From a personal perspective as a member of both for 30+ years, I will be very happy when one of those memberships becomes superfluous.


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  8. Flying Phil

    Flying Phil Well-Known Member

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    pmh is quite correct in his assessment, which is essentially that the timetable will be a combination of the existing arrangements ie the North is limited by its single track so services from the South can follow that pattern, whilst running more services along the double track to the South. Obviously the dining train - for convenience is usually in platform 1, but for gala events, both Loughborough platforms are used quite intensively.
    Obviously, as the North gets busier, then a passing loop at East Leake? and more comprehensive signalling will increase the capacity of the North.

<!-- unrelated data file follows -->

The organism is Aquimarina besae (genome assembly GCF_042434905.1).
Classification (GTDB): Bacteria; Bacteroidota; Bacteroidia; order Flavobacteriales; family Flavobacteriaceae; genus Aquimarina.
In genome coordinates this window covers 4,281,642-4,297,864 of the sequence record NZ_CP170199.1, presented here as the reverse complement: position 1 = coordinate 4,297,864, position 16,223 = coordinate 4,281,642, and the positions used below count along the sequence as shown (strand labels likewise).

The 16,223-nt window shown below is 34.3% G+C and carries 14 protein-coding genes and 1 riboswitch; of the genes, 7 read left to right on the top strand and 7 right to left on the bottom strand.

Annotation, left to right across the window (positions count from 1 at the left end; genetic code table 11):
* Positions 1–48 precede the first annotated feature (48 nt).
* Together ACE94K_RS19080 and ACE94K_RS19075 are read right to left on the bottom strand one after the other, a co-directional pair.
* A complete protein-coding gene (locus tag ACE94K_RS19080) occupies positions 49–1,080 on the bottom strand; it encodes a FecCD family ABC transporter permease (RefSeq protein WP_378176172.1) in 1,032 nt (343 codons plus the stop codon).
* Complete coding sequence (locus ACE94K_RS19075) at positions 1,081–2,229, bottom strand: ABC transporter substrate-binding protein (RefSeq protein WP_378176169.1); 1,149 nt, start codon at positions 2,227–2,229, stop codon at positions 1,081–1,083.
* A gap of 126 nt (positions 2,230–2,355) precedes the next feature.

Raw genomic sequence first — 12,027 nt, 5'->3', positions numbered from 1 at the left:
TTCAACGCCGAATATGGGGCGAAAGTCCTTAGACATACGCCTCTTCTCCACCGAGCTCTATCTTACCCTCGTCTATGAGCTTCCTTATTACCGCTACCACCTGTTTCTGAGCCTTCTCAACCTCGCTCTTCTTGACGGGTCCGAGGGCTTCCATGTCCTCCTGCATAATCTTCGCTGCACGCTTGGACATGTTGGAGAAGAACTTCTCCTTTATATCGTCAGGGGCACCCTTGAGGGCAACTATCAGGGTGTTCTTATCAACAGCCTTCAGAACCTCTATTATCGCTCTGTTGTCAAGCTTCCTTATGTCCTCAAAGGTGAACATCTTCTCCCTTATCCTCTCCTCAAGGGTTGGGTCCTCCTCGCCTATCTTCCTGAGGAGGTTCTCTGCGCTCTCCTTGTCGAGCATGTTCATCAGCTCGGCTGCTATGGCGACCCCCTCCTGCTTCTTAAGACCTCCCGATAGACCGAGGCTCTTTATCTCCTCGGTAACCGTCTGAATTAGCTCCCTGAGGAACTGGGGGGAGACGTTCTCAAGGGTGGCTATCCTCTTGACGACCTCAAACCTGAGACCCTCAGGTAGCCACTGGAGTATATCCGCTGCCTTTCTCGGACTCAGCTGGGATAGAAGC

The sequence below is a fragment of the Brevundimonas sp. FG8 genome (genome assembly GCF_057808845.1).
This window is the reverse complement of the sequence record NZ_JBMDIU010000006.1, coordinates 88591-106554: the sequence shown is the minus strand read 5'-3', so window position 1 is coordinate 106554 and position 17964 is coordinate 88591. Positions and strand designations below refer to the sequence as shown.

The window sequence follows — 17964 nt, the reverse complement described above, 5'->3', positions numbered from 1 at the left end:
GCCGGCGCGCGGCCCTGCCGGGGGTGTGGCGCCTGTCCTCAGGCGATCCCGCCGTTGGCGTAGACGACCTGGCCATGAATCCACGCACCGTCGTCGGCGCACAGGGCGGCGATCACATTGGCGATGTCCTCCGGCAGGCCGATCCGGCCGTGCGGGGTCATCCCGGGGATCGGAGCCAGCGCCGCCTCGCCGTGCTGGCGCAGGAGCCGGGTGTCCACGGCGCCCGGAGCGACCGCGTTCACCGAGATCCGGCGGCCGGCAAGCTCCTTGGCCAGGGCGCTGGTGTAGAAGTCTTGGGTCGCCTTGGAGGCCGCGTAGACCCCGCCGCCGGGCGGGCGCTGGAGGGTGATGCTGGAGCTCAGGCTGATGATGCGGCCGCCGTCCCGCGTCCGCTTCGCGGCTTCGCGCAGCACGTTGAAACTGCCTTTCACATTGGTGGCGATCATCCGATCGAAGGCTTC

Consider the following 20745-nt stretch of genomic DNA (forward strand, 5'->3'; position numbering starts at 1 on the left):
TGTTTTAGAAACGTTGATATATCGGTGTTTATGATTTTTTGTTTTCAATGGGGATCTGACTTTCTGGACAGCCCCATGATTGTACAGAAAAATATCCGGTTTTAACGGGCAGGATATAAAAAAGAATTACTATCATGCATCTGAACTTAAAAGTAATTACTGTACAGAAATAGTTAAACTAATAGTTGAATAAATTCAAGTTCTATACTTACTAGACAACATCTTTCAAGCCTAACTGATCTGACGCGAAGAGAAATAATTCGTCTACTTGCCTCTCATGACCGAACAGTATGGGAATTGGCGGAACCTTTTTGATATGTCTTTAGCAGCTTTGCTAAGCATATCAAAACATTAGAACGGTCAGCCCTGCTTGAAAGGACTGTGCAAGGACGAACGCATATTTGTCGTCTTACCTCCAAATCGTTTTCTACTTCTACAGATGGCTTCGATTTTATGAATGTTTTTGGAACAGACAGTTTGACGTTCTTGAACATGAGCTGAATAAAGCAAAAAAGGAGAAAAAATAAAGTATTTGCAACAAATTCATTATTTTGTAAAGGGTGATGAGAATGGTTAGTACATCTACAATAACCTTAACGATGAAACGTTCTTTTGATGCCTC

I, and I'm sure many others, are really looking forward to being able to travel both North and South from Loughborough!
     
  9. Andrew MI

    Andrew MI New Member

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    What sort of space is (or might become) available for additional sidings in and around Loughborough when the northern throat of the station becomes running lines and the shed is replaced?

    I assume the gap is double track over the canal bridge and at some point on the to be constructed embankment it becomes single track, but might there be provision for double track even if it is used as a siding for some period of time (despite the additional expense of creating a larger embankment)?

    That might create the capacity to facilitate Ruddington - Loughborough return and Leicester-Loughborough return services in addition to through running between Ruddington and Leicester.

    I assume there is a lot of scope for creating passing loops on the northern section such as East Leake / Rushcliffe Halt - even if the long term aspiration is to double track the entire route…
     
  10. Musket The Dog

    Musket The Dog New Member